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who refused to attend the parish churches. . The Restoration of Charles II. was made a holiday and the Church of England was hedged about by the most partial laws (1662). The Governor and sixteen Councilors held from the restored King a commission of oyer and terminer, and judged civil causes above £15. The Assembly was still the highest court of appeal. In 1671, Governor Berkeley thanked God there were no free schools nor printing in Virginia, for “learning,” said he,

“has brought disobedience and heresy and sects into the world, and printing has divulged them and libels against the best government.” * The friends of prerogative had formed a government in accord with this notion of popular education. In the provincial manner, the King appointed the Governor and Council, and † the Governor appointed eight Commissioners in each county, who had the power of justices of the peace, levied taxes, and enacted local laws. They held their powers at the will of the Governor, or for life. By such means, did the wealthy planters and the friends of royalty rule Virginia. The Assembly continued in office for an indefinite number of years, from 1661 to 1675, and enacted that none but householders and freeholders should have a voice in the election of Burgesses. The General Assembly, which was composed of the Council and the Burgesses sitting in one house, was divided into two houses, and the Council was given a negative on the laws. Appeals lay from the Supreme Court to the King and Council in England. Trade with foreigners was suppressed and the State was stripped of her territory.*

* Hildreth, vol. i., p. 526. † Hildreth, vol. i., p. 516,

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In 1676, Bacon's Rebellion was the indignant uprising of the people against aristocratic violence and extortion. Bacon's laws, for a time, restored popular government, but the triumph of Governor Berkeley brought back arbitrary government. (1677.)

From among the wealthy planters, were chosen the Council, Assembly, justices and other officers of government. Financial prosperity gave contentment to the poorer classes, and the oligarchy that ruled the colony were satisfied with the extensive powers granted to them.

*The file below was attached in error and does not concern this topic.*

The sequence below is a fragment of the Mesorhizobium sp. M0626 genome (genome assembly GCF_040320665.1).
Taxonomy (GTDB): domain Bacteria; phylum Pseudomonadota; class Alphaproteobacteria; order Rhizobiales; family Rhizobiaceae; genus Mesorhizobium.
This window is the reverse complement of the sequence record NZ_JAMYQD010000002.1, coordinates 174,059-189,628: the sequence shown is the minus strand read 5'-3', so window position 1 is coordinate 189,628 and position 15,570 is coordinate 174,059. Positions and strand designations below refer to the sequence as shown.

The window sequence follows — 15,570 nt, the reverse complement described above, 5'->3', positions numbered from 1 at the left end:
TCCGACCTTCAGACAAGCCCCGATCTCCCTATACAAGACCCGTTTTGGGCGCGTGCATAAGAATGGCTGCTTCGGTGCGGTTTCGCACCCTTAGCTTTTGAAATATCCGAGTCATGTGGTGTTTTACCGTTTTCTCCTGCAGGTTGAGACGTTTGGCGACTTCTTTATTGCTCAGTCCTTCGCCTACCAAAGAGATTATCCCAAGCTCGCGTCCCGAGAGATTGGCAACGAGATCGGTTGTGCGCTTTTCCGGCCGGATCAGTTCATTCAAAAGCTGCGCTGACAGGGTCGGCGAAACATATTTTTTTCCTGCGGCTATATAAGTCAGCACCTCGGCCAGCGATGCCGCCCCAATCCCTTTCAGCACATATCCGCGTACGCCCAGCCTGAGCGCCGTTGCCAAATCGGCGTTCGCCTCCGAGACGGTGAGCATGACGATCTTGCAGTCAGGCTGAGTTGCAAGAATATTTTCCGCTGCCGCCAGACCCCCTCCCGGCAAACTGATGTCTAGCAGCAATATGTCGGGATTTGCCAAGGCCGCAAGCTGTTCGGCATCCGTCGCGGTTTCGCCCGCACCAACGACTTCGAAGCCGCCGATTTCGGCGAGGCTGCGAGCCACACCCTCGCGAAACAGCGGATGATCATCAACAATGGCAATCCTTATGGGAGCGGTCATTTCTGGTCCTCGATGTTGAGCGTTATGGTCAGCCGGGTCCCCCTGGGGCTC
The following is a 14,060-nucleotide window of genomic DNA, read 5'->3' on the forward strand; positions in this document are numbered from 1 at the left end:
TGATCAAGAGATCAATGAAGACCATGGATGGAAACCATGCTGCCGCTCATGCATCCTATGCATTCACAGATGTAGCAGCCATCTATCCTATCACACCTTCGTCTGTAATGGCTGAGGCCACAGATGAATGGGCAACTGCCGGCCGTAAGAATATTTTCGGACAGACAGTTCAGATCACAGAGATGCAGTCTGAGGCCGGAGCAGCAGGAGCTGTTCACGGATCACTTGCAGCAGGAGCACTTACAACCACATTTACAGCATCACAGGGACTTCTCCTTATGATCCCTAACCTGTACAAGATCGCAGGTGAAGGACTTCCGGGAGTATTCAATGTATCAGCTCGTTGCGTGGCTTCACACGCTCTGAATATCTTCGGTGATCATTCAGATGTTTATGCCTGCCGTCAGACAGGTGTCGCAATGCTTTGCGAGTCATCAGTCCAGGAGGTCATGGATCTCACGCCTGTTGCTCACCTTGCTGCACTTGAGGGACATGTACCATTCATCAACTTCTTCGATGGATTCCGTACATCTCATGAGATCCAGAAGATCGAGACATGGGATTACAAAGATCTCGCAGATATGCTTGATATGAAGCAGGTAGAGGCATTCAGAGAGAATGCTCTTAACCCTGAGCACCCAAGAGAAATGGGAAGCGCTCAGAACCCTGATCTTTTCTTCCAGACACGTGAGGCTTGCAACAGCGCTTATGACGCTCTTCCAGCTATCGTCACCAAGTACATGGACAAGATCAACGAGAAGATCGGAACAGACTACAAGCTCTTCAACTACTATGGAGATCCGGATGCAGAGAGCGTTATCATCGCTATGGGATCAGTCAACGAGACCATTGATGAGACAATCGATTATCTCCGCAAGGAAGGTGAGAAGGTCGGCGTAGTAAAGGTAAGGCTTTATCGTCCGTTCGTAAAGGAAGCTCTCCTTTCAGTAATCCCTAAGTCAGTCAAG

In 1705, finding out that other colonies enjoyed greater privileges than they enjoyed, “they began,” says Surveyor General Quarry, “to imbibe the malignant humor of the charter colonies.” Hostility to British taxation, began to sow the seeds of independent self-government, and the agents of the King of England began to find trouble. The Governor of Virginia, from the reign of Queen Anne to the Revolution, a period of 63 years, † drew his pay in England, while the duties of his office were performed by his deputy, who received two-fifths of the salary (£800) for his services. Thus, in the provincial governments as well as the proprietary, the Governor's deputy ruled the colony.

Deputy Governor Mott effected the fifth revision of the Virginia code of laws, in 1705. Slavery was now regulated and protected. Each county was given two Burgesses, to be elected by the freeholders, and the possession of large tracts of land in the hands of individuals encouraged. * Three hundred pounds (£300) of quit-rents, together with the duty from exports of tobacco to the extent of £4,000, were applied to support the civil list.

* Jefferson's Notes on Va., p. 358. † Hildreth, vol. ii., p. 235.

In 1718, however, the Assembly declared that its consent was necessary for their taxation by Parliament. †

The sixth and last revision of the colonial laws of Virginia took place in 1749. $ The King having made a free use of his veto power, the Assembly in an address to him expounded the principles of colonial legislation as it knew them. When a law enacted here hath once received your Majesty's approbation,